ARC Review: The Secrets We Keep

The Secrets We KeepThe Secrets We Keep by Deb Loughead
My rating: 1 of 5 stars

Release date: March 7, 2017

When Kit disappeared at a party and was found drowned in the quarry the next day, Clem knew who to point the finger at: herself. She was the last person to see him alive, the last person who could have helped. If she had just kept a closer eye on him instead of her crush, Jake, maybe Kit would still be here. She knows she made a mistake, and wishes she could just forget about it but Clem’s friend Ellie says she’ll expose Clem s secret if she doesn’t play along with Ellie’s lies.

Jake seems to have his own difficult secrets, and when he and Clem start to talk, they make a plan to help themselves move on. But when an unexpected discovery at the quarry makes everyone question what they?thought?they knew, Clem and Jake decide it’s up to them to uncover the truth.

When I had started this book, I expected it to be a mystery or you know, a thriller regarding secrets being kept and there being some weight to it, some consequences attached. What I got was a letdown on many fronts. First, we have a narrator who sounds sometimes like a 10 year old and then like a middle aged writer trying to sound like a 10 year old. She comes off as bratty in one scene and preachy in the next. That whole ‘let’s not use technology’ seemed like an odd plot device to place – almost as if the author wants you to leave your phone and ‘live your life’, as they say. Listen, buddy – people have been ignoring people since way before cell phones were invented; earlier there were newspapers, radio and books to keep busy. So, all that attitude can be best left for a think-piece on how millenials are ‘not connecting’.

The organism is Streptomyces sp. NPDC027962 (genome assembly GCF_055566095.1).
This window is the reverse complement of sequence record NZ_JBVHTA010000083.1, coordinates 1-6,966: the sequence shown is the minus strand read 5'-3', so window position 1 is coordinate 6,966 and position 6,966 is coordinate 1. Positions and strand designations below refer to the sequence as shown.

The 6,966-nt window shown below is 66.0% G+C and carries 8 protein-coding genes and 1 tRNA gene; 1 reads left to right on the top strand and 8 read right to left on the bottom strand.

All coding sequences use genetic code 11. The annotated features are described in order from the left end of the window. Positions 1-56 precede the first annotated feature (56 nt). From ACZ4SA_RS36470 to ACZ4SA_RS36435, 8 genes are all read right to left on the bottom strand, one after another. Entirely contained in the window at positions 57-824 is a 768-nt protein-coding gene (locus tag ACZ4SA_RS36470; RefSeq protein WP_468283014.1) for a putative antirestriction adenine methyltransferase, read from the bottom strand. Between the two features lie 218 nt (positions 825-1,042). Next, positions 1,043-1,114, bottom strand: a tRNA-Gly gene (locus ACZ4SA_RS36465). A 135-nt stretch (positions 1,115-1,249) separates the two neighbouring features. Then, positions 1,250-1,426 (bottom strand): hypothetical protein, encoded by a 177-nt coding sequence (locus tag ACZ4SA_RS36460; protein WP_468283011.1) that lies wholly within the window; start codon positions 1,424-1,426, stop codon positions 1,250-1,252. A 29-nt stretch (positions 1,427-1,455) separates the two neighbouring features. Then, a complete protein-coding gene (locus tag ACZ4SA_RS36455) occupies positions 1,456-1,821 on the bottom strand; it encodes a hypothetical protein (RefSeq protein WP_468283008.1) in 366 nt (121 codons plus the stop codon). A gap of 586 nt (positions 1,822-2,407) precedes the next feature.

Then comes the protag’s equally bratty friend and her POS boyfriend who she should have dropped like a hot potato long ago. Long story short, there are secrets – she is being threatened but there is no threat threat. Like, they are worried the police will think they are responsible for the death of their autistic classmate. So, when all that worrying eventually amounts to nothing in the way of secrets and nothing in the way of consequences, you are left wondering what exactly was supposed to be keeping you invested in the novel. It was more of a healing-wounds story than a mystery one, as was being projected, and even on that front, it was too easy of a resolution. By the second half I was waiting for the ordeal to be over and me to be liberated from this book. Overall, I would not recommend if you came for the mystery.

Received a free galley from Dundurn, via Netgalley.

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